Any information from complete stranger (on the street, or from the wikipedia, what's the difference?) is just

    • How the FUCK can you call the article FUD? Did you even RTFA, you knee-jerk twit?

      Sorry, but I am SICK AND FUCKING TIRED of people throwing around the "FUD" label so easily. First it became a synonym of bullshit (newsflash: "FUD" is a malicious, systematic campaign of disinformation and misleading information. "Bullshit" is a much broader term. All FUD is can also be classified as bullshit, but the reverse is not true.) The article reported the FACTUAL EVENT that some German hackers used Wikipedia to
  • Don't worry (Score:5, Funny)

    by anaesthetica (596507) on Sunday November 05, 2006 @02:46PM (#16727497) Homepage Journal
    Wikipedia, of course, is self-healing. Within two minutes, the virus was replaced with a large picture of a scrotum.
  • uh-oh! (Score:2, Funny)

    by Anonymous Coward
    Better not follow this link then:

    http://en.wikipedia.org/wiki/Syphilis [wikipedia.org]

  • by macadamia_harold (947445) on Sunday November 05, 2006 @02:55PM (#16727573) Homepage
    The page has, of course, been fixed but this is nevertheless a valuable lesson for Wikipedia users.

    According to wikipedia, the number of valuable lessons for Wikipedia users has TRIPLED in the last six months!
    • by bazald (886779)
      According to Wikipedia, the number of jokes regarding something tripling in the past six months according to Wikipedia has tripled in the past six months!
    • Thank you for reminding us of an example of how problems on Wikipedia are quickly fixed. :)
  • The main thing this shows me as that as Wikipedia is growing popular, more parasites are grappling on. Or rather, those parasites have a greater impact. As they say in french: "C'est la rancon du succes".
  • Wikipedia Hijacked to Spread Malware

    Hijacked? That's a really over-exaggerated statement, as anybody could've edited the page to add the link to the virus. Now, if they actually hijacked it to, say, automatically download the virus to the user's computer, that would be a different story, not that it would've affected people who patch their computer.
  • Eh... this article [heise.de] appears to say that the leet hax0rs only put a link to the German article about W32.Blaster [wikipedia.org], and then used ordinary phishing techniques (i.e., set up a fake domain wikipedia-download.org, misused the Wikipedia logo, etc, etc...)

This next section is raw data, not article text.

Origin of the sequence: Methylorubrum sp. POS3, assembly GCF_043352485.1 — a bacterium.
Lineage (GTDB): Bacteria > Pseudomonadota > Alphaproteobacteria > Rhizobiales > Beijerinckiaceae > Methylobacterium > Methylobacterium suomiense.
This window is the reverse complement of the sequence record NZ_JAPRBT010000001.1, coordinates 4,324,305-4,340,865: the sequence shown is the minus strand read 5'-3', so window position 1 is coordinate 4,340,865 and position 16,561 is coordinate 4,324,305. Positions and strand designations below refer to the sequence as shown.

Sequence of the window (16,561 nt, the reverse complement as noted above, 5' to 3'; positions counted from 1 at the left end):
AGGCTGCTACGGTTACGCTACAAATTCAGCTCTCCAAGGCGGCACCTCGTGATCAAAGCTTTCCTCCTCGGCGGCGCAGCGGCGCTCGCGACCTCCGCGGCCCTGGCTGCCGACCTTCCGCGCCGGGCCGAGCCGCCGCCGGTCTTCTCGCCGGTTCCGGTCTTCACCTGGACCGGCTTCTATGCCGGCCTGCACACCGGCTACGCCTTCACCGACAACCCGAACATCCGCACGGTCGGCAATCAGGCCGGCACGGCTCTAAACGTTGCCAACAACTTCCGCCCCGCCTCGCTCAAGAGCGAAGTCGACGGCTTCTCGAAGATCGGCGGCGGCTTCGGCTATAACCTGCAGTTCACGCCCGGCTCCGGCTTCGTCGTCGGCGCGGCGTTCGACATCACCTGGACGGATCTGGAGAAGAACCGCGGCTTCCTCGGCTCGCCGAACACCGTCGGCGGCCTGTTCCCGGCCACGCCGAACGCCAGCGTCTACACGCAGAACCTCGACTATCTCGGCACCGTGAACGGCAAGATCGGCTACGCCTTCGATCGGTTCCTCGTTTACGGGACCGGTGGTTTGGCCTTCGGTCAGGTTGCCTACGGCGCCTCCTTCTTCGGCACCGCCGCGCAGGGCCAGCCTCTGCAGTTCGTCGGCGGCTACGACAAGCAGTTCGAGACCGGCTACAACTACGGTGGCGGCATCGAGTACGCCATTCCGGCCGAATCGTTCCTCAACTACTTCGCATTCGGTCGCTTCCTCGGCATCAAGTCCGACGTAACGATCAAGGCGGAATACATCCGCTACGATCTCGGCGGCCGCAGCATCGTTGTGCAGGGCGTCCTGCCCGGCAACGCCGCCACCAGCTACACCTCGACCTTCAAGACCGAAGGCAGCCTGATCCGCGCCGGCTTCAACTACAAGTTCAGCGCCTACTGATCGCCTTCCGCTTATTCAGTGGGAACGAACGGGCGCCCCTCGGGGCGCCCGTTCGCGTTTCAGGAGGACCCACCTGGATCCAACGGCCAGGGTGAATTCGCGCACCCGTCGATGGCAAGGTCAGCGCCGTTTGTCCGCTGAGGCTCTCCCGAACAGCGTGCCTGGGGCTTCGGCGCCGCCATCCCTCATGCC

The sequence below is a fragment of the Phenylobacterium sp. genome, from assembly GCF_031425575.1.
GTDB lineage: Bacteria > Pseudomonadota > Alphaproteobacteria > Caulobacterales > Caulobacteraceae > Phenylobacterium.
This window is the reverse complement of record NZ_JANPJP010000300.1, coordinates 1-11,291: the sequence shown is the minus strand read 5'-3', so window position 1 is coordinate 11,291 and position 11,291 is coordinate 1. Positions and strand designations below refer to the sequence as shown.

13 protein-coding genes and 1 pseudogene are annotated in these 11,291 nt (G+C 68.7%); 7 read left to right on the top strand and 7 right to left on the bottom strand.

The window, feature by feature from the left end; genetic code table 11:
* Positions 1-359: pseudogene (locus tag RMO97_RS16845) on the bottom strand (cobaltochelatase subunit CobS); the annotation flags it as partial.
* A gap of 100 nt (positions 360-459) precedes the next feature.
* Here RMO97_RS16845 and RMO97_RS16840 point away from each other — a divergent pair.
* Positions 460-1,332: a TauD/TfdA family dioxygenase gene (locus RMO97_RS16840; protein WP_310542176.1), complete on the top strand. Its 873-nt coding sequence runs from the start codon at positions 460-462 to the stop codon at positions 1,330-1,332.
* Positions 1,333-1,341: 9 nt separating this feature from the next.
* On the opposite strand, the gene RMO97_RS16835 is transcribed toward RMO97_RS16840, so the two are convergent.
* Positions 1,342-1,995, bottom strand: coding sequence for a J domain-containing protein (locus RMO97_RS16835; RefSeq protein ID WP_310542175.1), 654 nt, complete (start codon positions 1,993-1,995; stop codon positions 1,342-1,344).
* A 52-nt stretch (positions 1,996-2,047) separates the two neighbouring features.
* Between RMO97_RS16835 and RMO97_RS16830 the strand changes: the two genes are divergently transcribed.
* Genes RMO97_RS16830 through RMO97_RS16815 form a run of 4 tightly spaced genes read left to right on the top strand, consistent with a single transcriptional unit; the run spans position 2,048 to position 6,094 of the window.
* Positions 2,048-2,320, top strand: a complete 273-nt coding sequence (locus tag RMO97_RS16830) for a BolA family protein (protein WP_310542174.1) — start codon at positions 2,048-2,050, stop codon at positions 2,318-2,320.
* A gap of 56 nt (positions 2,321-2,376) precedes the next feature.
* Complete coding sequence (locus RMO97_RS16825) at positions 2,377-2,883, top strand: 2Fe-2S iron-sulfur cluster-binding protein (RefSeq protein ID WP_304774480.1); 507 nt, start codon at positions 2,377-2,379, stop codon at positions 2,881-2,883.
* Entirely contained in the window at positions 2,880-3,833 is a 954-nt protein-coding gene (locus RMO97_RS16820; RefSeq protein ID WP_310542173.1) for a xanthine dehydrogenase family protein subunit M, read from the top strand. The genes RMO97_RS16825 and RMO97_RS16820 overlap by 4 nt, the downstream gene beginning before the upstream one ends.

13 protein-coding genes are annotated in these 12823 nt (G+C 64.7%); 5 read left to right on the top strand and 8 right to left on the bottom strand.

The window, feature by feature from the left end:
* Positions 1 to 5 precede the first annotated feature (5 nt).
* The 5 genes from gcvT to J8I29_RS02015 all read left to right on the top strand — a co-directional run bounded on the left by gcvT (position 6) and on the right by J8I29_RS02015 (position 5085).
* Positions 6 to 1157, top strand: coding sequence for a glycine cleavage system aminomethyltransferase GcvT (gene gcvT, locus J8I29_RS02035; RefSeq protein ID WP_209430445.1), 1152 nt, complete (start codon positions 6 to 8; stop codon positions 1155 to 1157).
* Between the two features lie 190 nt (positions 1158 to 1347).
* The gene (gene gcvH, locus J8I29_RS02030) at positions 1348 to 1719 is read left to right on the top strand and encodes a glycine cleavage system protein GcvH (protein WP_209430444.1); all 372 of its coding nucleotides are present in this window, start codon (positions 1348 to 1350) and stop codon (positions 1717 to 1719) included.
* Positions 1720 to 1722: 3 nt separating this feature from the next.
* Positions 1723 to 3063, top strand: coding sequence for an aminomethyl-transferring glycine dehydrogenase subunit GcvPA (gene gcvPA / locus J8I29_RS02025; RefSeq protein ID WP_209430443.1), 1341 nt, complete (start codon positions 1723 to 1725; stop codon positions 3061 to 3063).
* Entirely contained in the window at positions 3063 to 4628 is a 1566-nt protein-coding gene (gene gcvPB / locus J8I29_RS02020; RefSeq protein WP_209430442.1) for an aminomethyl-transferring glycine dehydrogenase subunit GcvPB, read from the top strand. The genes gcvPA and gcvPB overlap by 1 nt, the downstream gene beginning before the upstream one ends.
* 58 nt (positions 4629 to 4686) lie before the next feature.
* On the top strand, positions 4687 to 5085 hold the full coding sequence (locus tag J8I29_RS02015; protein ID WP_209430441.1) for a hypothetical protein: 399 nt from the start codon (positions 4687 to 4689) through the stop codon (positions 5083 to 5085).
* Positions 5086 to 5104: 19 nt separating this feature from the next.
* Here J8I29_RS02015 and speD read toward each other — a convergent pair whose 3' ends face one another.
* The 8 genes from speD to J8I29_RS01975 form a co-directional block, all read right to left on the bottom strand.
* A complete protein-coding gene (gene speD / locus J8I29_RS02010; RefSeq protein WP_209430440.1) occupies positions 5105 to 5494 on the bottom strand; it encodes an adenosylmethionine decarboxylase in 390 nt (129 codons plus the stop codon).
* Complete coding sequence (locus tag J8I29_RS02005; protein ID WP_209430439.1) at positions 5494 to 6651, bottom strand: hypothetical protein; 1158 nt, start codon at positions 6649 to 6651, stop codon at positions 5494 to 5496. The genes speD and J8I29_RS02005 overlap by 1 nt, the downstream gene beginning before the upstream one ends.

In other words, plain ordinary ho-hum phishing attack. Where's the blood? Where's the guts? Where's the annoyances?

    I was already worried that there would have been some serious problems with the way MediaWiki handles JavaScript or something. Like back when some

  • They linked to a virus, but acualy wanted to link to No_Virus_Realy.exe [example.com]

    OK, I am off to submit a story how Slashdot has been used to launch a virus attack.
    • Facinating. Your post demonstrates a weakness in the code used to identify link targets here on slashdot. The bracket says "example.com", but the link goes to it.slashdot.org! I wonder if that could be abused... (and no, I don't have time to look at the slashcode source code to find out!)
      • by Jugalator (259273)
        Hmm, I can imagine some way of hiding goatse guys with this. :-/
      • Well, I did look at the page source:

        <a href="http:example.com/some/virus/ise/here.exe" title="example.com">No_Virus_Realy.exe</a>

        Since the link doesn't contain a properly formatted protocol prefix (it should be http://) the browser assumes its a local link and prepends the current page's server name to it. If you change the url to browse the page using a different section (say apple.slashdot.org), then the link goes to apple.slashdot.org/example.com/...
  • It was seriously coming sooner or later. People seriously don't know what to trust, and what not to trust. Wikipeia is NOT a software repo. They should have been using linux, anyway :)
    http://what-is-what.com/what_is/open_source.html [what-is-what.com]
  • Simply because they are not an official source of information

    And such attacks should continue until they put up a disclaimer regarding the information made available thru wikipedia as not being official.

  • It's got nothing to do with Wikipedia -- Don't follow spurious 'urgent' links in email -- whether it's to your termination notice, or a wikipedia article. Email back to someone you trust asking if it's real -- then you can decide if it's trustable.
    • by zCyl (14362)
      It's got nothing to do with Wikipedia -- Don't follow spurious 'urgent' links in email